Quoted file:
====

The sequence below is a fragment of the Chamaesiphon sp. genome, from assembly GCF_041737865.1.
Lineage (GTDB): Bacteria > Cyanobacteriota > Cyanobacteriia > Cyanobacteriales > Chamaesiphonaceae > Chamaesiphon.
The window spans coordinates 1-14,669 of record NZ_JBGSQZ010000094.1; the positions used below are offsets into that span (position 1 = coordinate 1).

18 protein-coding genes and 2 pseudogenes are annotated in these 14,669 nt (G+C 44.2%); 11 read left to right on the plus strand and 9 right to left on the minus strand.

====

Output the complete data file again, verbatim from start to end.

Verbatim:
The sequence below is a fragment of the Chamaesiphon sp. genome, from assembly GCF_041737865.1.
Lineage (GTDB): Bacteria > Cyanobacteriota > Cyanobacteriia > Cyanobacteriales > Chamaesiphonaceae > Chamaesiphon.
The window spans coordinates 1-14,669 of record NZ_JBGSQZ010000094.1; the positions used below are offsets into that span (position 1 = coordinate 1).

18 protein-coding genes and 2 pseudogenes are annotated in these 14,669 nt (G+C 44.2%); 11 read left to right on the plus strand and 9 right to left on the minus strand.